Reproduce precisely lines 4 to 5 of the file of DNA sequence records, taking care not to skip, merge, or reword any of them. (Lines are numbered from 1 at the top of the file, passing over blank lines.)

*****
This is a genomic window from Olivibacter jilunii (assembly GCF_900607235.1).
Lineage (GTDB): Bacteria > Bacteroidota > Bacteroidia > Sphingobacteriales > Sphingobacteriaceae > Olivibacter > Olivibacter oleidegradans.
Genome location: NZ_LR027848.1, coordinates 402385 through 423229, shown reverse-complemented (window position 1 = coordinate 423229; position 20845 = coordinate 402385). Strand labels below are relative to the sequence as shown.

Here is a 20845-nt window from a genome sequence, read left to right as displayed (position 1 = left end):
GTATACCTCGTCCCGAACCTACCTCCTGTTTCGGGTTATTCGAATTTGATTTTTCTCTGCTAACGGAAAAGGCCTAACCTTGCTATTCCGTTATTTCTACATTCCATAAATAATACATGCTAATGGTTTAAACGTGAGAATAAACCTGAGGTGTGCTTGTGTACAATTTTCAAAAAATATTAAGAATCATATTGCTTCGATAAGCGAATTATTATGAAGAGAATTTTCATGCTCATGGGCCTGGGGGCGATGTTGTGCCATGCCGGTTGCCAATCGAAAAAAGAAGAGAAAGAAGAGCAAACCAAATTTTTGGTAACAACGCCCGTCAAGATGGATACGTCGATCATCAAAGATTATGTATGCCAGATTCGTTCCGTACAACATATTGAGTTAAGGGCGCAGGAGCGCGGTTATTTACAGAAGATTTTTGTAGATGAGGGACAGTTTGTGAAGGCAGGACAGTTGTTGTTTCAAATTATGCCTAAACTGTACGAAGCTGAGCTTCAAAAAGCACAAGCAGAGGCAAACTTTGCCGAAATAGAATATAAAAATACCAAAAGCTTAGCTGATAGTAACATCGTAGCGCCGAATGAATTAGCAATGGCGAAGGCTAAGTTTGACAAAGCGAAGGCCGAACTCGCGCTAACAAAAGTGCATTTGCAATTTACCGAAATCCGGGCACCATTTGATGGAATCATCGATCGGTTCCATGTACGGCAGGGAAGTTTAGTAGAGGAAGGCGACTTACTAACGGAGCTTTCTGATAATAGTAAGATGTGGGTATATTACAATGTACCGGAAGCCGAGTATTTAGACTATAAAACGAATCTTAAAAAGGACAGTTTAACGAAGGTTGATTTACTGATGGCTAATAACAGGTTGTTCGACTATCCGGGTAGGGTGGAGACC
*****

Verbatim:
Here is a 20845-nt window from a genome sequence, read left to right as displayed (position 1 = left end):
GTATACCTCGTCCCGAACCTACCTCCTGTTTCGGGTTATTCGAATTTGATTTTTCTCTGCTAACGGAAAAGGCCTAACCTTGCTATTCCGTTATTTCTACATTCCATAAATAATACATGCTAATGGTTTAAACGTGAGAATAAACCTGAGGTGTGCTTGTGTACAATTTTCAAAAAATATTAAGAATCATATTGCTTCGATAAGCGAATTATTATGAAGAGAATTTTCATGCTCATGGGCCTGGGGGCGATGTTGTGCCATGCCGGTTGCCAATCGAAAAAAGAAGAGAAAGAAGAGCAAACCAAATTTTTGGTAACAACGCCCGTCAAGATGGATACGTCGATCATCAAAGATTATGTATGCCAGATTCGTTCCGTACAACATATTGAGTTAAGGGCGCAGGAGCGCGGTTATTTACAGAAGATTTTTGTAGATGAGGGACAGTTTGTGAAGGCAGGACAGTTGTTGTTTCAAATTATGCCTAAACTGTACGAAGCTGAGCTTCAAAAAGCACAAGCAGAGGCAAACTTTGCCGAAATAGAATATAAAAATACCAAAAGCTTAGCTGATAGTAACATCGTAGCGCCGAATGAATTAGCAATGGCGAAGGCTAAGTTTGACAAAGCGAAGGCCGAACTCGCGCTAACAAAAGTGCATTTGCAATTTACCGAAATCCGGGCACCATTTGATGGAATCATCGATCGGTTCCATGTACGGCAGGGAAGTTTAGTAGAGGAAGGCGACTTACTAACGGAGCTTTCTGATAATAGTAAGATGTGGGTATATTACAATGTACCGGAAGCCGAGTATTTAGACTATAAAACGAATCTTAAAAAGGACAGTTTAACGAAGGTTGATTTACTGATGGCTAATAACAGGTTGTTCGACTATCCGGGTAGGGTGGAGACC